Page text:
Will Congress overturn the mercury rule?
By Frances LambertsEconomist Paul Krugman’s Christmas column in the New York Times last year worried that “if any Republican wins [the 2012 presidential] election, he or she will surely try to undo this good work.”
The good work referred to includes standards on mercury, arsenic and some other dangerous air pollutants which the Environmental Protection Agency had issued in December.
Coal- and oil-fired electric power plants, to which they apply, have until 2016 to install widely available control technologies to cut down the pollutant emissions.
Krugman viewed the Mercury and Air Toxics Rule, mandated by Congress in the Clean Air Act of 1990 but delayed for 20 years, as a gift to all Americans, making us healthier, richer, and smarter.
When implemented, it will ward off thousands of cases of chronic and acute bronchitis, heart attack and other serious illness, more than 12,000 hospital and emergency-room visits, and all the respective costs borne by society and individual citizens.
It will prevent lost work days, which restrict earnings for employers and workers alike, by the hundreds of thousands.
For thousands of unborn babies and young children, it will prevent damage to the developing nervous system and possible impairment of learning ability through exposure to methyl mercury, a particularly potent risk factor for the very young.
In Tennessee alone, the regulation will have a huge payoff of up to $3 billion a year in health benefits and avoided health-care costs.
Almost 400 Tennesseans each year can look forward to not having their lives cut short through illnesses, acute ashma or other health problems triggered by these pollutants.
It may not take the general-election outcome in November to nullify the societal benefits of this long-awaited regulation.
Already this year, through majority-party vote in the House of Representatives, almost a dozen measures were passed that would achieve this.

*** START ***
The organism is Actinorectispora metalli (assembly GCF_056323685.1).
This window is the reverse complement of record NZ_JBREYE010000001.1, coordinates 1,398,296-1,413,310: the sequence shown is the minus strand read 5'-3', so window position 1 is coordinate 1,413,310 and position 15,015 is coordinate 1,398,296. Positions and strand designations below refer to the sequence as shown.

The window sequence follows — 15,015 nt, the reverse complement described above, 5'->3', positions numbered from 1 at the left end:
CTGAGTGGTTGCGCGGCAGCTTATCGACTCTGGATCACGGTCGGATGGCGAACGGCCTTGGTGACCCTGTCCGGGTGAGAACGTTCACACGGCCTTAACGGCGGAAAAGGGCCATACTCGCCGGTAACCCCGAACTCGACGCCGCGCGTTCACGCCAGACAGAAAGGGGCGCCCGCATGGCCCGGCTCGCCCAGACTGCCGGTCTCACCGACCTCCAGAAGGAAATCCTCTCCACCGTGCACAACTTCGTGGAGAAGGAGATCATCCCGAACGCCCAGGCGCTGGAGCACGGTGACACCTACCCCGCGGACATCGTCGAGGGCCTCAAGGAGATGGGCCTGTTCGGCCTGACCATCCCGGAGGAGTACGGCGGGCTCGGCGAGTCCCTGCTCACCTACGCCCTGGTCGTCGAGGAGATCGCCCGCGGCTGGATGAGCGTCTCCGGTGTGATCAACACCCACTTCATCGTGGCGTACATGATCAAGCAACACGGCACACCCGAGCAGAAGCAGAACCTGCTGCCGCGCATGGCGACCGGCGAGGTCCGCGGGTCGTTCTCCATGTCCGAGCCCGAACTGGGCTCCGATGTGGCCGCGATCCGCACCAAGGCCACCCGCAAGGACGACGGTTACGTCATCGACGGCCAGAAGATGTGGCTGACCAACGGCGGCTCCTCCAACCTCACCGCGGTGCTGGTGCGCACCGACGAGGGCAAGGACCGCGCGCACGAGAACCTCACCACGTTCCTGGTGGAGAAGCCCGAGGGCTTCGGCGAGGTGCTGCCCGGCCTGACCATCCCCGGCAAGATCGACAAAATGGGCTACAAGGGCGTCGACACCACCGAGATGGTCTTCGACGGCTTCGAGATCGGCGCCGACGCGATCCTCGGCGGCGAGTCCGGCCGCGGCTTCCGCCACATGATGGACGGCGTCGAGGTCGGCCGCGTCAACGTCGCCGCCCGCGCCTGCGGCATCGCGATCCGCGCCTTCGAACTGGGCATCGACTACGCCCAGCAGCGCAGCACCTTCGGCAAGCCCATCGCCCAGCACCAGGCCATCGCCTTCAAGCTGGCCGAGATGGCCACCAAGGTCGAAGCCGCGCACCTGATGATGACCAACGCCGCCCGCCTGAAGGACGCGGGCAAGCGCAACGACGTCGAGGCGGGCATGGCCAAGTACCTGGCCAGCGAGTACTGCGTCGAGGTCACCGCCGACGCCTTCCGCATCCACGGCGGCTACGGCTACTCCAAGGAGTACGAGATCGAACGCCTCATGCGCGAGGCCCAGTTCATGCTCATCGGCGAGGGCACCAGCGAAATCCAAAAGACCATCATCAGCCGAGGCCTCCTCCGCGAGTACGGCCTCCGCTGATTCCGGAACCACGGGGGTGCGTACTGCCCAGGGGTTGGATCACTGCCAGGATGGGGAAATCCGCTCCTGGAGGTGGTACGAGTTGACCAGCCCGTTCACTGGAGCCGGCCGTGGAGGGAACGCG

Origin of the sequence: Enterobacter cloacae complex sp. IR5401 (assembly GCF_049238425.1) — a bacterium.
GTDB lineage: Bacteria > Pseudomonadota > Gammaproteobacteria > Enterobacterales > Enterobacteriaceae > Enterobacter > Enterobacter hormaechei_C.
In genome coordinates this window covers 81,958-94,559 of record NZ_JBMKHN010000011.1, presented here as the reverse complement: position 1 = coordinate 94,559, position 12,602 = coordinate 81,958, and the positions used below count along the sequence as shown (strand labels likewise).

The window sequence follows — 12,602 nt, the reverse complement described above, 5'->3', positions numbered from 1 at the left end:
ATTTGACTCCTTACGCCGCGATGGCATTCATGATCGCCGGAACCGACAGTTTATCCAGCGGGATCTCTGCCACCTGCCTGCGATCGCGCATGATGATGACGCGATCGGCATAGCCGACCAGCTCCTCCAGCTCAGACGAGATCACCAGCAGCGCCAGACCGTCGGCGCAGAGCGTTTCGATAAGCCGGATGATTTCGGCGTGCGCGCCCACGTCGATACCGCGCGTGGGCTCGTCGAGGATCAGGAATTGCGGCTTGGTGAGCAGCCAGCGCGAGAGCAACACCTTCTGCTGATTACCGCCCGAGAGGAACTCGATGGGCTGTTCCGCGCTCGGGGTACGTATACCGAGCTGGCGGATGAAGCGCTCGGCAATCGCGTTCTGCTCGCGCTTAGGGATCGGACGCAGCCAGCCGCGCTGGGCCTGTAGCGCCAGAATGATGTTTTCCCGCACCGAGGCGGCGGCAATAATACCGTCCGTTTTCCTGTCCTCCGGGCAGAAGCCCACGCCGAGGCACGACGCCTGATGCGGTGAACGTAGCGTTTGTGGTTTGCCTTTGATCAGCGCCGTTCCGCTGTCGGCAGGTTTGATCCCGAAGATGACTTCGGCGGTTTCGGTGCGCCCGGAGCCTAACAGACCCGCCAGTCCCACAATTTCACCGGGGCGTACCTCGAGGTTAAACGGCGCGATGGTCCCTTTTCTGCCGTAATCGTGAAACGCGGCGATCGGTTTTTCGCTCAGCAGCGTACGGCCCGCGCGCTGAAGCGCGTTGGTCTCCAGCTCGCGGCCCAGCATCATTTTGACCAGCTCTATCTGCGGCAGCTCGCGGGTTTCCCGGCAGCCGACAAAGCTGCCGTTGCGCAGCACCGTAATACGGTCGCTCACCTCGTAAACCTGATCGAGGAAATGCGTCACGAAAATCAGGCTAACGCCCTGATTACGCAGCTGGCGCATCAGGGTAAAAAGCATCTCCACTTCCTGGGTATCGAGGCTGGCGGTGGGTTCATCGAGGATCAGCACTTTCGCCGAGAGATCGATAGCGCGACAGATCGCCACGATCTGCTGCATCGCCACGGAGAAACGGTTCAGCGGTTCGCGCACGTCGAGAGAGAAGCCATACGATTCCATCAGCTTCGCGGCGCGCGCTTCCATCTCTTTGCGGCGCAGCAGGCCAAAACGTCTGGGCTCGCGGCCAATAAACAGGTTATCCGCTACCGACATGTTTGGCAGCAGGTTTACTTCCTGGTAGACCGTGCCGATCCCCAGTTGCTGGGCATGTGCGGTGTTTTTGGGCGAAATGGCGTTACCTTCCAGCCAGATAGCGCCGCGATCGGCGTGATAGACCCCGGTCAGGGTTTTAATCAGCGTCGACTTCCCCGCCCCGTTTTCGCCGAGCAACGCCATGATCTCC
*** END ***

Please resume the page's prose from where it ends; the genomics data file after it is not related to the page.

Some seek to block the EPA from doing its job in regulating mercury and other hazardous pollutants, some deny the science that finds them to have neuro-toxic effects for children, and others would directly invalidate the December-issued rule.
Not content with rolling back or repealing specific clean air regulations, the House saw fit to reverse the fundamental criterion — human health protection — upon which the Clean Air Act’s policy has been based for 40 years.
One House-passed measure would henceforth require the EPA to base determinations of what are “safe” pollution levels in the air on industry cost to reduce or avoid emissions, rather than on their danger to people’s health.
As the Economic Policy Institute found, the mercury rule’s benefits for people, in health-care cost avoidance and other savings, exceed its cost to (the electric-power) industry by almost 15-to-1.
On the U.S. Senate side, a Joint Resolution (37) by James Inhofe (R-OK) seeks to “disapprove” the rule and declare it to “have no force or effect.”
For its economic and health benefits, one must hope that Tennessee’s senators will stand on the side of people and help scuttle this resolution.